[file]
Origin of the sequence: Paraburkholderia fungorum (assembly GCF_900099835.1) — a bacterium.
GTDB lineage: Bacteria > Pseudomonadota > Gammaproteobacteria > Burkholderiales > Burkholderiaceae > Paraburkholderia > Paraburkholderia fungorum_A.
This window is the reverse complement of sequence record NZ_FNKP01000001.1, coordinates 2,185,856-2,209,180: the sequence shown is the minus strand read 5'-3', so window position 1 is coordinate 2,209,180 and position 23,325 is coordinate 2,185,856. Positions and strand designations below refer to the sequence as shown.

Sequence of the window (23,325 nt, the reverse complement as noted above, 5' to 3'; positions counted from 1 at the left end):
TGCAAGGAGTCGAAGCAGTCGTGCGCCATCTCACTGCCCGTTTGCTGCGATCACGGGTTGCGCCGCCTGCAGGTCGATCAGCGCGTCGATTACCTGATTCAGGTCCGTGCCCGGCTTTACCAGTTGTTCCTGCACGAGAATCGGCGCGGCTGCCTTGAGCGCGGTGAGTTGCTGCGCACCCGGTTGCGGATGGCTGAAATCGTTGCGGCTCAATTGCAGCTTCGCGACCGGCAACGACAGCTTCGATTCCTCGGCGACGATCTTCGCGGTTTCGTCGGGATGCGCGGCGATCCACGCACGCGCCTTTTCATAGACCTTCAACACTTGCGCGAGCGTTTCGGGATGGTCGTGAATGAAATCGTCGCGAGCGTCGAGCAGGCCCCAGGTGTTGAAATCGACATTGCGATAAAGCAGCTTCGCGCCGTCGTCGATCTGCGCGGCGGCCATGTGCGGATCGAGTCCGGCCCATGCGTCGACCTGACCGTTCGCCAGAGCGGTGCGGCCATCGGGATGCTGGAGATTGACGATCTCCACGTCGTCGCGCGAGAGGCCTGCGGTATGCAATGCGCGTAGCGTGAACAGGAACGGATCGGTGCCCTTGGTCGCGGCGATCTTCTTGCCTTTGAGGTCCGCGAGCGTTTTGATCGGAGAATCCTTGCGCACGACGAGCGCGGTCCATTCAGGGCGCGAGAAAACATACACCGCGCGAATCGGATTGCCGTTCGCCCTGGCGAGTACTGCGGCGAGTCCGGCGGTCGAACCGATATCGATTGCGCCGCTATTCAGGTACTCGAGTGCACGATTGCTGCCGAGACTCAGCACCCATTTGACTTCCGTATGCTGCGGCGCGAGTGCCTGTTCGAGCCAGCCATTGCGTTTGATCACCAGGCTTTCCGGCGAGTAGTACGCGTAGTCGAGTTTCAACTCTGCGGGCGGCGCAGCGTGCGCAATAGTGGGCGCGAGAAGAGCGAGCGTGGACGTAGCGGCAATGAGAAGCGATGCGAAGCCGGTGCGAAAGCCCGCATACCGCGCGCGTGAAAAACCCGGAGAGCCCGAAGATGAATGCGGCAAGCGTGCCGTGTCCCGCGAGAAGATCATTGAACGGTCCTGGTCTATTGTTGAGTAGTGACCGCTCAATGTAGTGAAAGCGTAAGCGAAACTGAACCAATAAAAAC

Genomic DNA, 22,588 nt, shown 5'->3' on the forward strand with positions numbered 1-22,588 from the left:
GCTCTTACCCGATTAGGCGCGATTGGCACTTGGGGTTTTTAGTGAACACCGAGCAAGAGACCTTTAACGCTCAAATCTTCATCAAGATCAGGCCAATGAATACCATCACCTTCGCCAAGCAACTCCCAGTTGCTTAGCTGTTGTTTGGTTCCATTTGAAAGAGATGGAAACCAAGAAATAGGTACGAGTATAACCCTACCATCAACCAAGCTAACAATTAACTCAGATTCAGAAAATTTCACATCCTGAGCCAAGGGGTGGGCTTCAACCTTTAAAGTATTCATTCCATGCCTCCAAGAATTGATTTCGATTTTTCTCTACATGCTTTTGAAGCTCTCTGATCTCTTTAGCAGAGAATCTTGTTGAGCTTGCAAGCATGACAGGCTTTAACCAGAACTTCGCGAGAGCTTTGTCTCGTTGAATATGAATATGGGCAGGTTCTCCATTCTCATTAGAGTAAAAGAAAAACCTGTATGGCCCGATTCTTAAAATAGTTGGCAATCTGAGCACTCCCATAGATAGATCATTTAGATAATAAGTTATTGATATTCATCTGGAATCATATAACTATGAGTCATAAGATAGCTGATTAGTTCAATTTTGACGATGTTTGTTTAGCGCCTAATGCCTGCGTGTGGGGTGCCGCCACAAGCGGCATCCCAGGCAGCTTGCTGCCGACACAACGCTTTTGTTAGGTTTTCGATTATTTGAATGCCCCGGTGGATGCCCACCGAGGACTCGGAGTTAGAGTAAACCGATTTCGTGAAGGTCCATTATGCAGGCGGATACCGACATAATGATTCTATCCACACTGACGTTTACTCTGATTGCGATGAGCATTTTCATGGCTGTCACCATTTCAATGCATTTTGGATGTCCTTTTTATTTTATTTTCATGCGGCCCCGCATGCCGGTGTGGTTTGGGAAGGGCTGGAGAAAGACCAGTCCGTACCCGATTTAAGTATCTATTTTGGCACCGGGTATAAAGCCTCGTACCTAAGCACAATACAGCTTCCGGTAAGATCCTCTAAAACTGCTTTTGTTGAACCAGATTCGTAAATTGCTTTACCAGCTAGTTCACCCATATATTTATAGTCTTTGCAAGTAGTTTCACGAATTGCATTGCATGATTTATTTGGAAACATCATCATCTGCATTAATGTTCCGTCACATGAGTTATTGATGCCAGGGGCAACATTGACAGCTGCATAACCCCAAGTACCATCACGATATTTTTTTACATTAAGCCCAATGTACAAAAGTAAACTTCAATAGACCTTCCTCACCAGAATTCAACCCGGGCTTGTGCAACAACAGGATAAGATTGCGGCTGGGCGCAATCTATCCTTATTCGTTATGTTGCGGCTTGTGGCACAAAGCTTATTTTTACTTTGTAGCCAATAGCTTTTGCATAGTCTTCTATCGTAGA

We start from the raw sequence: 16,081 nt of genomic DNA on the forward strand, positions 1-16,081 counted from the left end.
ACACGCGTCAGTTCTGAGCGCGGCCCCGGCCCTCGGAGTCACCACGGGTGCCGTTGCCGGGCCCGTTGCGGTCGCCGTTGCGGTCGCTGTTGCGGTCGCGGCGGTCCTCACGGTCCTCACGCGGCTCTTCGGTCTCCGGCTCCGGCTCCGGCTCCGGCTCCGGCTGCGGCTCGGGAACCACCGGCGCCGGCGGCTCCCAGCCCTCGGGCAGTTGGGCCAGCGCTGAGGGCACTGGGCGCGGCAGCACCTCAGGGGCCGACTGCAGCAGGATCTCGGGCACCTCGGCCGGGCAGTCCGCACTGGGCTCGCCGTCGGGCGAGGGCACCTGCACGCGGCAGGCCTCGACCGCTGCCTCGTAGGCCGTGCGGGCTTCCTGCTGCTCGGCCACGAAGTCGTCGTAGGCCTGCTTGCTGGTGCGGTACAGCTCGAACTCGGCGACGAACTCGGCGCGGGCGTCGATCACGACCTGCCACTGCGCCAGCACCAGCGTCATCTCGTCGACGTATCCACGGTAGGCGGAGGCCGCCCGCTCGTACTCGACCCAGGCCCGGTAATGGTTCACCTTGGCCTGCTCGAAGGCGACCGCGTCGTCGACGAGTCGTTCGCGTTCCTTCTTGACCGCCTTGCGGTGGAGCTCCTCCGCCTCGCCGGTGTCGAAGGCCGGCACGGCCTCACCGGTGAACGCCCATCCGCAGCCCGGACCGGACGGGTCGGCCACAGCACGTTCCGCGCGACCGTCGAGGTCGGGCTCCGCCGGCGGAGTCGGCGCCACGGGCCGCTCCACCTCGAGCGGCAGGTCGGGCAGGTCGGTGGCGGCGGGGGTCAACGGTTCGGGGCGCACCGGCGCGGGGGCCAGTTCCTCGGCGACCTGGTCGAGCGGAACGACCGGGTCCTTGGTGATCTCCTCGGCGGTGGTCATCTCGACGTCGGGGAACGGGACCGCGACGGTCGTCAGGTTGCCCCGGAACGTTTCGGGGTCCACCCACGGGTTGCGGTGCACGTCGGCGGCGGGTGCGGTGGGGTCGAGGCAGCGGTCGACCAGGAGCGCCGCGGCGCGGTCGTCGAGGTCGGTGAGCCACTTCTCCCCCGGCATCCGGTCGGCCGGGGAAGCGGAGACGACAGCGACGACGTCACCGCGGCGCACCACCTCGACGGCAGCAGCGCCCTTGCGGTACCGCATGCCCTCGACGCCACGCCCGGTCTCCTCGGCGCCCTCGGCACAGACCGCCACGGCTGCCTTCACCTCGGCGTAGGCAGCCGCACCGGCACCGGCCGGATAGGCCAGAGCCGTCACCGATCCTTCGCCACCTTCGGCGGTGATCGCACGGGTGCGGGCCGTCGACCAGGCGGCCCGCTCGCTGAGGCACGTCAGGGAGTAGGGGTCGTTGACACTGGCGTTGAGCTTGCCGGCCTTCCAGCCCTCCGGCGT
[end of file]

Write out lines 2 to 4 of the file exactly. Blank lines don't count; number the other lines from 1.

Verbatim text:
GTDB lineage: Bacteria > Pseudomonadota > Gammaproteobacteria > Burkholderiales > Burkholderiaceae > Paraburkholderia > Paraburkholderia fungorum_A.
This window is the reverse complement of sequence record NZ_FNKP01000001.1, coordinates 2,185,856-2,209,180: the sequence shown is the minus strand read 5'-3', so window position 1 is coordinate 2,209,180 and position 23,325 is coordinate 2,185,856. Positions and strand designations below refer to the sequence as shown.

Sequence of the window (23,325 nt, the reverse complement as noted above, 5' to 3'; positions counted from 1 at the left end):